Monday, July 26, 2021

My encounter with a girl child suicide bomber, by Hadiza Yuguda

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Ibrahim Ramalan is a graduate of Mass Communications from the Ahmadu Bello University (ABU) Zaria. With nearly a decade-long, active journalism practice, Mr Ramalan has been able to rise from a cub reporter to the exalted position of an editor; first as Arts Editor with the Blueprint Newspapers before resigning in 2019; second and presently as an Associate Editor of the Daily Nigerian online newspaper. He can be reached via [email protected], or www.facebook.com/ibrahim.ramalana, or @McRamalan on Twitter.
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Increasingly, incidences of girl child suicide bombing are becoming much more worrisome than the actual damage they wreak on the society. The overreaching consequence of all the havoc is the increase in poverty in Nigeria. Also, there is the suspicion and distrust for the released returnee kidnapped girls to IDP camps by some family members and other women who believe that those girls were wives of the Boko Haram forces during their detention and as such would still be loyal to their Boko Haram husbands. This has caused conflict in the camps. These effects are the challenges we must work together to tackle and minimize.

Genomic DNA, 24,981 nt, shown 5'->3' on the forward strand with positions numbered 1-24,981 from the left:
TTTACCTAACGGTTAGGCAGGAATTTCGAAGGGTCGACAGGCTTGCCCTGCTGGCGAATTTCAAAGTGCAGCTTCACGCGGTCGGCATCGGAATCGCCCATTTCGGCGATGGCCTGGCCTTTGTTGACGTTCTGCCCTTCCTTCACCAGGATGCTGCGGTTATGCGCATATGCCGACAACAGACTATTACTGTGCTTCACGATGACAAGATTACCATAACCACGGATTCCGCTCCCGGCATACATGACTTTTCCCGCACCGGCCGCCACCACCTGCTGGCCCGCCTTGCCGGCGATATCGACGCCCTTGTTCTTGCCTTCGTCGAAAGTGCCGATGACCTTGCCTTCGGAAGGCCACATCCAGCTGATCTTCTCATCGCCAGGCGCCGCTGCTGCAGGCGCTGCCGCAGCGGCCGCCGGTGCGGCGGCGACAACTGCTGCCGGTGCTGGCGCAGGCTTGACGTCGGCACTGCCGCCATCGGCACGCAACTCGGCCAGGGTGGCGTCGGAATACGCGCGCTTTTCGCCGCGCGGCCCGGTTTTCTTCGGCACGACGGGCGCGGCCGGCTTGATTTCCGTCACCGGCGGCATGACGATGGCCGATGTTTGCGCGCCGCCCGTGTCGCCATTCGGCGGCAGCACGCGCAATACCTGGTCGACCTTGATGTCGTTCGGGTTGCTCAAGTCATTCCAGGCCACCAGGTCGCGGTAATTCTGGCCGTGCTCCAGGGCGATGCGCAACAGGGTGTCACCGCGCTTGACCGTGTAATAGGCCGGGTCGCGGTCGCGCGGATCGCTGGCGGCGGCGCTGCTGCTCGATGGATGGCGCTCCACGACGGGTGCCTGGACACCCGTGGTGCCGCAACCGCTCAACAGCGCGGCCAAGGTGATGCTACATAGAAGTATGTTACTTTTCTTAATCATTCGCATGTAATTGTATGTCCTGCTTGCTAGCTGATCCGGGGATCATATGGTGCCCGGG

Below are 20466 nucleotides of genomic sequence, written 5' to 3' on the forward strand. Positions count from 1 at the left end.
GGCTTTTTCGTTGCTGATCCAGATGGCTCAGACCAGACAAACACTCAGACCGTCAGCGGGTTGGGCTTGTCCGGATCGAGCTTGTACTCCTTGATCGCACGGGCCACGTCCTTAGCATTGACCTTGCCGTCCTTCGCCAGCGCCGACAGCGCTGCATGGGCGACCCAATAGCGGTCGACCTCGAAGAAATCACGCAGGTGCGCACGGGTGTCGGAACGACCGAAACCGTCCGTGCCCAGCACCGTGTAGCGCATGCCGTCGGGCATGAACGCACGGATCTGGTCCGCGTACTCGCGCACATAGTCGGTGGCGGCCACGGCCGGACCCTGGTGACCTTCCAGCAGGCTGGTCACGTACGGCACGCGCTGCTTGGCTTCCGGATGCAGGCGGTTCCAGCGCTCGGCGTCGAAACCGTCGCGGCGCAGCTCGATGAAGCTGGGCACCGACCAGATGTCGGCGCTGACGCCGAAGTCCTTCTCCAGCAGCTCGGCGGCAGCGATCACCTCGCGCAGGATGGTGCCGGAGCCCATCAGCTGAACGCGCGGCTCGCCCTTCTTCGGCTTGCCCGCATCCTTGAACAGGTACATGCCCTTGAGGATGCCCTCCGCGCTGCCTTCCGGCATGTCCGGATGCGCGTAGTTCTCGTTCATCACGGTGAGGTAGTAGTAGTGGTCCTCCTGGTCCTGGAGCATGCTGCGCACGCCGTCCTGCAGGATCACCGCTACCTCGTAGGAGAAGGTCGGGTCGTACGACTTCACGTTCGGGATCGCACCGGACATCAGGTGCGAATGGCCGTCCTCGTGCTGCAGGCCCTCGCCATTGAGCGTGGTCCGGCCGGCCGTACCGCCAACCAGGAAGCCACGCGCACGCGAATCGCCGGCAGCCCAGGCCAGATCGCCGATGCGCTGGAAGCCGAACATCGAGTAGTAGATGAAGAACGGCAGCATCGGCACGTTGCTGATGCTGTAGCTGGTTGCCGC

READ ALSO: Let’s talk about love, by Hadiza Yuguda

Before I begin to sermonize on how to curb the menace, let me tell you a little bit of my encounter with a returnee of these kidnapped girls in Maiduguri. It happened early last year when I travelled to Maiduguri for my cousin’s wedding. It was on a Friday afternoon, the weather was very hot. I was feeling bored, therefore, I went to a corner shop down the street under that burning sun of Maiduguri to get myself a local candy which I love very well.  I saw a girl, about 13 years old, at the shop that came to buy one bar of bathing soap, N50 sugar and small-sized toothpaste. As I waited on the queue for my turn, I saw her buy all she wanted to buy and left. A guy standing behind her came closer to the shopman and I heard him ask, “Is this the girl that escaped Boko Haram?” I got interested when the shopman answered yes and went further to tell him how the incident happened. Being the person that I am, I quickly got interested and my brain was running fast searching on what to do and how to get the whole story from the source’s mouth. I was thinking very fast, I immediately got an idea of what to do. I told the shopman to give me two sets of soap, two big sized toothpaste, three boxes of cube sugar, not the type she bought. I also bought two boxes of a Lipton tea, 15 pieces of sachet milk and Milo. I paid and quickly followed the girl to her house, which I discovered was just four houses away from the corner shop.